food vocabulary

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#31 Feb 23rd, 2005, 16:11
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#31
Lets not get devieted from topic.... just for clarification here is the link...

http://www.tarladalal.com/ViewContri...?recipeid=5535
#32 Feb 23rd, 2005, 16:40
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#32
I would like to have a go at cooking Makhani Dal at home but have so far collected recipes that are conflicting in ingredients,methods etc.For instance does the creamy texture come from adding actual cream?One recipe says to add cream,the other no mention of it.One says to use Masoor Dal another Toor dal.I can't easily access either of these (to be honest,I've never heard of Toor Dal) but can easily get Urad Dal that gs_uppal speaks of.While I'm in knowledge seeking mode can anyone tell me what Green Dal is?I've just bought a bag and thought I'd give it a try using other recipes but if someone has a recipe specifically for Green Dal would love to hear it.Hope this isn't too far off the topic but you guys seem to really know your dals.
#33 Feb 23rd, 2005, 16:45
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#33
Quote:
Originally Posted by steven_ber I disagree with others about food on trains, I find it disappointing.
picky,picky. Don't you know the attitude is 'you're lucky that there's a pantry car on this train'. :-)

If you make your way to the pantry car where they make the stuff, you might be able to convince them to give you hot food. I sometimes walk all the way to the pantry car to have my dosas. Of course, it still doesn't mean, it'll be tasty, I'd rather a hot indifferent meal to a cold,limpy, tasteless stuff.
#34 Feb 23rd, 2005, 16:45
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#34
Breads -
Roti (or Tandoori Roti) - Flat wheat flour bread made in an earthen oven.
Butter Roti - Butter applied on the above
Chapati - A thin wheat flour bread made on a flat steel plate kept above the flame (easier to digest compared to a roti)
Paratha - A wheat flour bread with vegetables or cheese etc stuffed (stuffed paratha) or mixed in it, eg. Aloo(Potatoe) Paratha, Gobi (Cauliflower) Paratha, Mooli (Raddish) Paratha, Methi (Fenugreek) Paratha, Mix Veg Paratha
Special Breads - Naan, Kulcha, Butter Naan,etc. - These are made with wheat flour and lightly fermented with butter milk and breads made of it.

Lentils -
Daal Makhani (Lentil with Butter)- Most common and liked Lentil preparation in North India, also called 'Maa Di Daal', with a spoonful of butter melting on top of the hot Daal. Tastes good with both Breads and Rice
Yellow Daal/ Daal Fry/ Daal tadka - Yellow Daal easy to digest (compared to Black Daal), tastes good with Rice

Vegetables -
1. Cauliflower- Gobi Aloo (with Potato)
Gobi Masala (spicy Gravy)
2. Peas - Mutter Aloo (with Potato)
Mutter paneer (with cottage cheese)
3. Capsicum - Shimla Mirch Aloo (with Potato)
Shimla Mirch Masala (spicy Gravy)
4. Cottage Cheese - Paneer
Shahi Paneer (aromatic and medium spicy gravy)
Paneer Butter Masala (an orange to red gravy - great to taste)
Paneer Pasanda
5. Chickpeas - Chana/Chhole Masala - common in north india with snacks, like cholle bhature (deep fried wheat flour cake/bread) or with samosa (wheat flour outer layer with potato and spices inside and deep fried in oil)
6. Fenugreek - Methi
Methi Malai Mutter (Fenugreek with Peas and Fresh Cream)
7. Spinach - Palak
Palak Paneer (with cottage Cheese)

Chicken Dishes -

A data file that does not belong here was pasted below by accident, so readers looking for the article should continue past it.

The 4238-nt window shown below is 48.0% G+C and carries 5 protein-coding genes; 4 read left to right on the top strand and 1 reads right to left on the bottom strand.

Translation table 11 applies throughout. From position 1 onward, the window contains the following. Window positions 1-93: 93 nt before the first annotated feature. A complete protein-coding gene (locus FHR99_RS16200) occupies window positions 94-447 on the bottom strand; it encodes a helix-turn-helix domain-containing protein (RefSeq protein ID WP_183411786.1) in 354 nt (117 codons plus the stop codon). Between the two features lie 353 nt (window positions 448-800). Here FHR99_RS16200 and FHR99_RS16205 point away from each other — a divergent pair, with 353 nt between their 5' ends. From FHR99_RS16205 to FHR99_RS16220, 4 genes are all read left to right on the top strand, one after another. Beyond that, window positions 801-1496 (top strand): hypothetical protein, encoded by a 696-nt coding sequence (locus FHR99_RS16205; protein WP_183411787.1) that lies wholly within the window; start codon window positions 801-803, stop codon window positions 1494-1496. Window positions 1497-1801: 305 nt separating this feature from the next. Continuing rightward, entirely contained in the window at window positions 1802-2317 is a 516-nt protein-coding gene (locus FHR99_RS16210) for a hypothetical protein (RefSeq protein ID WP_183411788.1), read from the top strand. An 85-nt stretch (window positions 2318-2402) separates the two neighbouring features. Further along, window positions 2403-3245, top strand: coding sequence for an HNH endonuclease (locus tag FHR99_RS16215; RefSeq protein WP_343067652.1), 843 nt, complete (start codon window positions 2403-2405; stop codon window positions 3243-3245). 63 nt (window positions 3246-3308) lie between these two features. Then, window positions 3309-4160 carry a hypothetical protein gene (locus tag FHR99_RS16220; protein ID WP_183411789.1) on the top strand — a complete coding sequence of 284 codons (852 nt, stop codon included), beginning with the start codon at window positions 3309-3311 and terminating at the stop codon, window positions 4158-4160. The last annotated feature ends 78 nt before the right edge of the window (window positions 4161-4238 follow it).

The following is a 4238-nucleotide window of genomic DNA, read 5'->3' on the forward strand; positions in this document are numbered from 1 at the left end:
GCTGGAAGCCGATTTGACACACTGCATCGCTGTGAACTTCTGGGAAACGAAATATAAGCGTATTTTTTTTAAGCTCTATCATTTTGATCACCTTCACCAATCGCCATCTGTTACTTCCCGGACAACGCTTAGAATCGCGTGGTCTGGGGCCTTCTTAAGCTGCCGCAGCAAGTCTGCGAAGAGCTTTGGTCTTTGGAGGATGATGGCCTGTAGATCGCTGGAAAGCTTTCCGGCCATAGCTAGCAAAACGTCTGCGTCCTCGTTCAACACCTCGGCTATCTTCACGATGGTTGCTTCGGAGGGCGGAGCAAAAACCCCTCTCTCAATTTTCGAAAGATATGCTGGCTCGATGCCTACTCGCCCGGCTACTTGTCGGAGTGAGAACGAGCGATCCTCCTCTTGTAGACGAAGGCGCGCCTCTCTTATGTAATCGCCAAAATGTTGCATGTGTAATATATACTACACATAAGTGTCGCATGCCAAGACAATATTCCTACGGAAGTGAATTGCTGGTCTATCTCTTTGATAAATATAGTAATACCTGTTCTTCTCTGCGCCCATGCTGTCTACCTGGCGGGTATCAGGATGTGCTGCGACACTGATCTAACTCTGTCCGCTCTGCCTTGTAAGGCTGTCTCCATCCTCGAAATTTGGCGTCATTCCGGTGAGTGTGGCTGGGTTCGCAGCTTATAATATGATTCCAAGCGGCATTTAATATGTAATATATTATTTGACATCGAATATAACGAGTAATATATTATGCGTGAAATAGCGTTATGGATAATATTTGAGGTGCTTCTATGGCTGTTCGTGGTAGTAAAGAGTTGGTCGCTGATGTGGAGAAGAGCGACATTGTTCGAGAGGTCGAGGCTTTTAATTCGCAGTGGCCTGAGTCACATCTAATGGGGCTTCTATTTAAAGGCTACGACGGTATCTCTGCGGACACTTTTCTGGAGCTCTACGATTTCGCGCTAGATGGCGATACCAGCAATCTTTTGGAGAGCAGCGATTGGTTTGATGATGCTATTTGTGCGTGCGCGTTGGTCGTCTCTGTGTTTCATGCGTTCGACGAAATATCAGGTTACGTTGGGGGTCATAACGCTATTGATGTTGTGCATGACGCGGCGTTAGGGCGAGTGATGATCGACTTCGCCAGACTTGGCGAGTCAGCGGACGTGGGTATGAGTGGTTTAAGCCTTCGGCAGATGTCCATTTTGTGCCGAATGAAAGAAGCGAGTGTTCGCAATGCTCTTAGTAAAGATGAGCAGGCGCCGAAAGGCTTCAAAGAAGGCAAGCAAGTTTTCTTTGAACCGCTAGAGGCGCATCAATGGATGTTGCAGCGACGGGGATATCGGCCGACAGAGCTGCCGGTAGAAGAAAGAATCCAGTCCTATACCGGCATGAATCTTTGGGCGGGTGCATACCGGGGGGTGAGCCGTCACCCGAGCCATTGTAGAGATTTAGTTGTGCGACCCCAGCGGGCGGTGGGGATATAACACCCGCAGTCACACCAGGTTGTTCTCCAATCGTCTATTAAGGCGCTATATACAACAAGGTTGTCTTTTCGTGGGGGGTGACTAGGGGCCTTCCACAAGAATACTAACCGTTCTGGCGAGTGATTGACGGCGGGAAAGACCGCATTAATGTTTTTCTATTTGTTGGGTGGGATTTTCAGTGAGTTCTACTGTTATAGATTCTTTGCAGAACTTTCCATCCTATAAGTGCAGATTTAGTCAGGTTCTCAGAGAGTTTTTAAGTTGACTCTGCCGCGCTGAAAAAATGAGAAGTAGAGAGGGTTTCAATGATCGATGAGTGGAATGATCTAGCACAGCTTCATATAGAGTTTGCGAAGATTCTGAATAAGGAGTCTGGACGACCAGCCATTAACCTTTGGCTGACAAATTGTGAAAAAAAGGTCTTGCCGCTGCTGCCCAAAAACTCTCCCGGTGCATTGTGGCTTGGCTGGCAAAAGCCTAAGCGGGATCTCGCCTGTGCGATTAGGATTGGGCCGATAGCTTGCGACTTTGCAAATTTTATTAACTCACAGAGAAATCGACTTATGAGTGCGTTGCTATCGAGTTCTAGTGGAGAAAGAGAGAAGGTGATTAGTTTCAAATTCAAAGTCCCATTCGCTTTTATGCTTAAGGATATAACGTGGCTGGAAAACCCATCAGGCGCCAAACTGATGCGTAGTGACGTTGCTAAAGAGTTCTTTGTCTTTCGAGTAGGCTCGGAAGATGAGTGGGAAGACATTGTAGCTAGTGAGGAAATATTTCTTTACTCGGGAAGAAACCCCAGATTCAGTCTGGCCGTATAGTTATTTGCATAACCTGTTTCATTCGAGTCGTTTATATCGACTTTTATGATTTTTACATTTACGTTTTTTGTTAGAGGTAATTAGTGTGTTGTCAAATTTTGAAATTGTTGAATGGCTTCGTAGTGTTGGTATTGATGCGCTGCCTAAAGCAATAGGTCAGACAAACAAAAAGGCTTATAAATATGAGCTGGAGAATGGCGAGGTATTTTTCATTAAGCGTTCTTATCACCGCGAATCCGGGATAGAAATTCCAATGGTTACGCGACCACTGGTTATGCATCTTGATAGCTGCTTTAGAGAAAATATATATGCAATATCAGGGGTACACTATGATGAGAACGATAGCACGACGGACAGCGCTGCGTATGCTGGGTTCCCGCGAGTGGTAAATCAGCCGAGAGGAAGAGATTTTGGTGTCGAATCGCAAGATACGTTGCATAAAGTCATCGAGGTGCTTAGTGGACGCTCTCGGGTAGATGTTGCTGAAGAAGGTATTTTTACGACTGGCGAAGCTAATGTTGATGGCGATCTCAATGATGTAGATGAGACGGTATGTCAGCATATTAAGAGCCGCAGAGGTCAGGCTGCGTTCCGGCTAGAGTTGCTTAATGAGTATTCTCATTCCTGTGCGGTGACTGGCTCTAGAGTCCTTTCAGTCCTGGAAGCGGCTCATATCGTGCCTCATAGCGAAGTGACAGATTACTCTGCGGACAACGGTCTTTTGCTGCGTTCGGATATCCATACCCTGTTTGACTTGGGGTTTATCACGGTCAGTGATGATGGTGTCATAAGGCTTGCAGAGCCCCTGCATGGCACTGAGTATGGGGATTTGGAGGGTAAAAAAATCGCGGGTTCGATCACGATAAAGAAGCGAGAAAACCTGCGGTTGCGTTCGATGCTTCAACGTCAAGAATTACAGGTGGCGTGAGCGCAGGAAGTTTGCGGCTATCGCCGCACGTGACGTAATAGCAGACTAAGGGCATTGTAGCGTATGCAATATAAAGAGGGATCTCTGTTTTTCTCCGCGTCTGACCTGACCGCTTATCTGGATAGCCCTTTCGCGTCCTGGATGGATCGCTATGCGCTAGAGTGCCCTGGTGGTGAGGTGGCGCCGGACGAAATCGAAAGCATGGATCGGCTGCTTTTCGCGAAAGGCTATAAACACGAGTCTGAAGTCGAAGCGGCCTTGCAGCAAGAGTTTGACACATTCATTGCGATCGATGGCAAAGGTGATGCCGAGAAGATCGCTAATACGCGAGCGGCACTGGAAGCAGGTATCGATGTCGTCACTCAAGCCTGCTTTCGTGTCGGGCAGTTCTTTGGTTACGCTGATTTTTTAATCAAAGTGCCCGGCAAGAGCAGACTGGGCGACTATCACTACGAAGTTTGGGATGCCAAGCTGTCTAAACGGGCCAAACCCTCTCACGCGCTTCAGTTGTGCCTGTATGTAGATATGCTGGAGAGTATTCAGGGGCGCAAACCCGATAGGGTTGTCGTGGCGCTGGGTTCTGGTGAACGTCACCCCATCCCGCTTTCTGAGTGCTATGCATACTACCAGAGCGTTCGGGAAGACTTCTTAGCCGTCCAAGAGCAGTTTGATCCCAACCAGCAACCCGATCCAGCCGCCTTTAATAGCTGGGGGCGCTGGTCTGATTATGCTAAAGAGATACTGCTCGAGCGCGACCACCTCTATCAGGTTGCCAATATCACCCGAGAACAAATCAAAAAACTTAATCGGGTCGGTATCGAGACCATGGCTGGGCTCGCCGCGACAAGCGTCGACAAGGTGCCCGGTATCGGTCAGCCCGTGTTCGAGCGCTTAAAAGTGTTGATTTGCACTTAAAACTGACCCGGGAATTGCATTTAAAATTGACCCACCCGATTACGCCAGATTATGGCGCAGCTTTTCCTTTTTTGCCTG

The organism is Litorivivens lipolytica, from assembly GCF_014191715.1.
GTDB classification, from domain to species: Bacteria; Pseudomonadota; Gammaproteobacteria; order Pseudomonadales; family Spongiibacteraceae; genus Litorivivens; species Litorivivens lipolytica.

Starters (Kebabs/Tikkas/Tandoori etc)
Chicken Tikka (Chicken breasts marinated and cooked in skewer on a charcoal fired clay oven)
Reshmi Kebabs - Chicken breasts/pieces marinated in yoghurt and cooked on charcoal in a clay oven.
Tangdi Kebab - Leg pieces of Chicken
Tandoori Chicken - Chicken Marinated in Spices & Yoghurt cooked in charcoal clay oven.

Chicken with Gravy/Curry
Chicken Masala
Chicken hariyali/hyderabadi (with Spinach)
Chicken Tikka Masala (UK Favourite) - Chicken Tikkas in a Gravy of Onions, Butter, Cream & Tomato
Chicken Patiala/Patialvi - Chicken with Egg Omellete on top

Rice preparations -
Steamed Rice
Jeera Rice (Rice with Fried Cumin Seeds)
Biryani (Veg/Egg/Chicken/Mutton) - Rice cooked with lots of spices and Egg/Chicken/Mutton in an oven
Pulao - (Veg Pulao/Mutter Pulao) - Rice cooked with Vegetables/ Peas

Yoghurt (Dahi) - Whole milk yoghurt (greek style)
Raita - Beaten yoghurt with vegetables (Veg Raita) or small lentil flour dumplings (Boondi raita)
Dahi Vada or Dahi Bhalla (north india) - Large Lentil flour dumplings(made of Urad Daal) in beaten yoghurt. Very good if your stomach is not ok, and very soothing in acidity, if you dont feel like eating anything, eat this and you'll feel good.
#35 Feb 23rd, 2005, 16:46
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#35
Green Dal is called Moong dal in hindi....
i dont cook many things but if you ask for recipe.. see this link

http://www.tarladalal.com/RecipeSear...moong&PageNo=1
#36 Feb 23rd, 2005, 16:49
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#36
Hey Dino this will help :
http://www.tarladalal.com/ViewContri...?recipeid=5523

Quote:
Originally Posted by Dino I would like to have a go at cooking Makhani Dal at home but have so far collected recipes that are conflicting in ingredients,methods etc.For instance does the creamy texture come from adding actual cream?One recipe says to add cream,the other no mention of it.One says to use Masoor Dal another Toor dal.I can't easily access either of these (to be honest,I've never heard of Toor Dal) but can easily get Urad Dal that gs_uppal speaks of.While I'm in knowledge seeking mode can anyone tell me what Green Dal is?I've just bought a bag and thought I'd give it a try using other recipes but if someone has a recipe specifically for Green Dal would love to hear it.Hope this isn't too far off the topic but you guys seem to really know your dals.
#37 Feb 23rd, 2005, 16:58
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#37
Quote:
Originally Posted by Dino I would like to have a go at cooking Makhani Dal at home but have so far collected recipes that are conflicting in ingredients,methods etc.For instance does the creamy texture come from adding actual cream?One recipe says to add cream,the other no mention of it.One says to use Masoor Dal another Toor dal.I can't easily access either of these (to be honest,I've never heard of Toor Dal) but can easily get Urad Dal that gs_uppal speaks of.While I'm in knowledge seeking mode can anyone tell me what Green Dal is?I've just bought a bag and thought I'd give it a try using other recipes but if someone has a recipe specifically for Green Dal would love to hear it.Hope this isn't too far off the topic but you guys seem to really know your dals.